My Babyman is just days away from experiencing a miracle. Like Forrest Gump got magic legs, my son is about to receive his magic ears! The discussions, diagnostics, planning, appointments, testing and re-testing, and surgical procedure that have had to take place for this miracle to happen have been overwhelming. For months I wondered if cochlear implants were the right thing to do? Was I sure that he was so profoundly deaf that a cochlear implant was necessary? Would making this choice for him and putting him through all this truly benefit him? Were his doctors and audiologists absolutely sure in their diagnosis? Could divine intervention take place and maybe one day my baby would just wake up and be able to hear? Would people look at him and treat him different with all that “equipment” on? Would he have trouble fitting in? Would the way a cochlear implant processes sound make sense to him? The answers to those questions obviously led my husband and me to proceed with his cochlear implant surgery. As difficult as this process has been, our faith has been firmly rooted in the concept that the end MUST-HAS TO-PLEASE GOD justify the means.
On June 3rd he had the surgery. I’m now convinced that my child must have some sort of super powers because he NEVER cried. He didn’t cry when I had to wake him up early the morning of the procedure. He didn’t cry when he wasn’t able to have his morning bottle or breakfast. He didn’t cry when we had to wait in the hospital. He didn’t cry when they took him back to that cold, sterile operating room. He didn’t cry when they put the mask on his face forcing him to drift off into an unnatural sleep. He didn’t cry when he woke up… disoriented, in unfamiliar surroundings, with unfamiliar people, with his head wrapped in a turban of gauze bandages. He didn’t cry from pain. He just didn’t cry at all. After about 30 hours he acted like nothing had even happened. He laughed and played and giggled. He amazed me with his resilience and set my mind and heart to rest that it was all going to be okay.
I’ve tried to resist the temptation to think about June 26th (MAGIC EAR DAY!). It’s too emotional, and if you’ve ever met me, you know I have a little bit of an issue with getting way too excited and building things up in my head. But my willpower to block it out is waning. Like a fat girl on a diet sitting face-to-face with a three-tiered chocolate cake–eventually, the cake will win! But every time I think about what Friday will be like when they activate his implant, I cry–like crazy, Nicholas Sparks novel turned into a chick-flick kind of tears. It also doesn’t help that it seems every person I know with a penchant for gut-wrenching, sob-sucking internet videos has sent me this:
I defy you to watch just 2 minutes of that video and not have to reach for a tissue. If you don’t cry, then call a mortician because you are certainly dead inside!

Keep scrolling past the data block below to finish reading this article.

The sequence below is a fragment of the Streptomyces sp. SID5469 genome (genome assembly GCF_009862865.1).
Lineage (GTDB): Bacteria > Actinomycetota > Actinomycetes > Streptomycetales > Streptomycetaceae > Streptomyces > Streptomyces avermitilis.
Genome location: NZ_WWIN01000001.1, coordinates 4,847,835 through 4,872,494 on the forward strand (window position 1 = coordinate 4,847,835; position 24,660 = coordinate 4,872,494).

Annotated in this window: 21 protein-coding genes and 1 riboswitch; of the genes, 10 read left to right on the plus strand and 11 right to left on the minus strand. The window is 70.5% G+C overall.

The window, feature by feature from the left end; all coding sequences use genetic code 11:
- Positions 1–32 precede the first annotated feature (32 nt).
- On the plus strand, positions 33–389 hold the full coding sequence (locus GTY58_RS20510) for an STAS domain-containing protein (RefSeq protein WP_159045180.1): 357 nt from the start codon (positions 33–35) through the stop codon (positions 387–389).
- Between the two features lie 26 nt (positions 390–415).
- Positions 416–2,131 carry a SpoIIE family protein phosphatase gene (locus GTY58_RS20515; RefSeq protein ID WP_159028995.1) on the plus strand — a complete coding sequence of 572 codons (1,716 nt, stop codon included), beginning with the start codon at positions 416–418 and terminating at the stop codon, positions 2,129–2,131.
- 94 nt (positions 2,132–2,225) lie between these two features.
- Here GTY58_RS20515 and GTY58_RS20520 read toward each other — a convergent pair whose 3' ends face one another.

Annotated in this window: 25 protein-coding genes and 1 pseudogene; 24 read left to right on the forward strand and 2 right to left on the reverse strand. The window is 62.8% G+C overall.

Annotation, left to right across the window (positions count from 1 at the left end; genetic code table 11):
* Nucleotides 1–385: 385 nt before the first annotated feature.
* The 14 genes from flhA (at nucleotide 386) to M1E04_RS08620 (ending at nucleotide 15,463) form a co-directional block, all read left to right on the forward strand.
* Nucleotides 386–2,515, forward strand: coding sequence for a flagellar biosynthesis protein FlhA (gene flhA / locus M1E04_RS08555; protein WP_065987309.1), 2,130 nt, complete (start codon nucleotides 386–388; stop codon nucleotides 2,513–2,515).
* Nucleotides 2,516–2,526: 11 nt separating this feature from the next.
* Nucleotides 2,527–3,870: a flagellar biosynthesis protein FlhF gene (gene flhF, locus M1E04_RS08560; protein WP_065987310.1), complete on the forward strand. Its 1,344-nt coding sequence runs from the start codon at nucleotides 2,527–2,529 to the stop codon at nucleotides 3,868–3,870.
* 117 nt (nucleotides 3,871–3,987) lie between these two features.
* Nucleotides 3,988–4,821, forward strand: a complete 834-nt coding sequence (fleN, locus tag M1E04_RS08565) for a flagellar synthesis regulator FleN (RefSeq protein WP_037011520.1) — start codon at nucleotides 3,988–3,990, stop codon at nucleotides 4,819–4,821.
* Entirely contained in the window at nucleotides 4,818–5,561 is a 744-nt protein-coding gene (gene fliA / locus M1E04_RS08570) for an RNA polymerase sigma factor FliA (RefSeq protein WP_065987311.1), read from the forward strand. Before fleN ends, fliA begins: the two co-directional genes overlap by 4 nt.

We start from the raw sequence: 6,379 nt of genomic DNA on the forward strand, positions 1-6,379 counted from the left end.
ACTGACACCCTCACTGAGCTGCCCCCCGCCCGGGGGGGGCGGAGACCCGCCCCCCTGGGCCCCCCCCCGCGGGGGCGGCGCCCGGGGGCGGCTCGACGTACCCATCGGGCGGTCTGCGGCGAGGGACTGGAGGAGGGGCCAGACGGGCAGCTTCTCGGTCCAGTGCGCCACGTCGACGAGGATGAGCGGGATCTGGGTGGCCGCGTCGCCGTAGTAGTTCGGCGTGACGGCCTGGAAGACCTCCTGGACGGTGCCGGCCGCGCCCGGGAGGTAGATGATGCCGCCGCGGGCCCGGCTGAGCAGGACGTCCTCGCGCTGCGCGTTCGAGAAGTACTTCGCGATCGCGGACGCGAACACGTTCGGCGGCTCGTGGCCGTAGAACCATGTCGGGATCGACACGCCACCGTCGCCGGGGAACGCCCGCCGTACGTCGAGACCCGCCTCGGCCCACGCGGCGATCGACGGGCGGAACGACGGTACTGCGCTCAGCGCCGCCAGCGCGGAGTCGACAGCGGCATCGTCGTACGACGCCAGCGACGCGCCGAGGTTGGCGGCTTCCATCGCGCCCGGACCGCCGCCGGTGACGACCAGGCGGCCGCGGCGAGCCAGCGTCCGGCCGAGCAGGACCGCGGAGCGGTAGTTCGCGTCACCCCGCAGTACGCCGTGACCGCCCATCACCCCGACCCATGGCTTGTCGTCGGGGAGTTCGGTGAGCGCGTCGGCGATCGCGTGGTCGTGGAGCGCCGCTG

I’m Excited. Nervous. Curious. Worried. I’ve spent the last year bonding with my boy in silence and now that’s all about to change. I can’t help but wonder, and fret a little bit, how that might change him and how his little understanding of the world will shift. I know this might sound completely illogical and batshit crazy, but there’s a little part of me, I think, that will miss this “quiet time” with him.
It seems selfish, I know. But his inability to hear has forced me to adapt and I have learned some really, really amazing things over this past year, and in many ways, a lot of those things have been the foundation for our mommy-son relationship. While I know his magic ears will be the beginning of a new and exciting journey for our son and our family, some of the “deaf things”… well, I just don’t want them to fade away:
- You really can look into someone’s eyes and see their soul.
- I have the mouth of a well-educated sailor and now I’m really going to need to clean that shit up… ASAP! (I’m kidding, I’m kidding…not really)
- You can teach an old dog new tricks. If you don’t think so, download an app and start learning ASL today!!
- Sometimes, silence IS golden.
- You can have an entire conversation by pointing fingers and making funny faces.
- Deaf babies make the best noises and sounds. It’s a unique way of babbling and cooing.
- To my son, I am the best singer in the whole wide world. Even better than Celine Dion!
- My boy is all about that bass, ’bout that bass… no treble.
- There is no better feeling than when my son puts his head and hand to my chest to feel the vibrations of my voice.
- And finally, to tell someone “I love you”and have them hear it is great, but to show someone you love them more than the sun and moon and know that they truly feel it… well that, my friends, is immeasurable.
To be continued…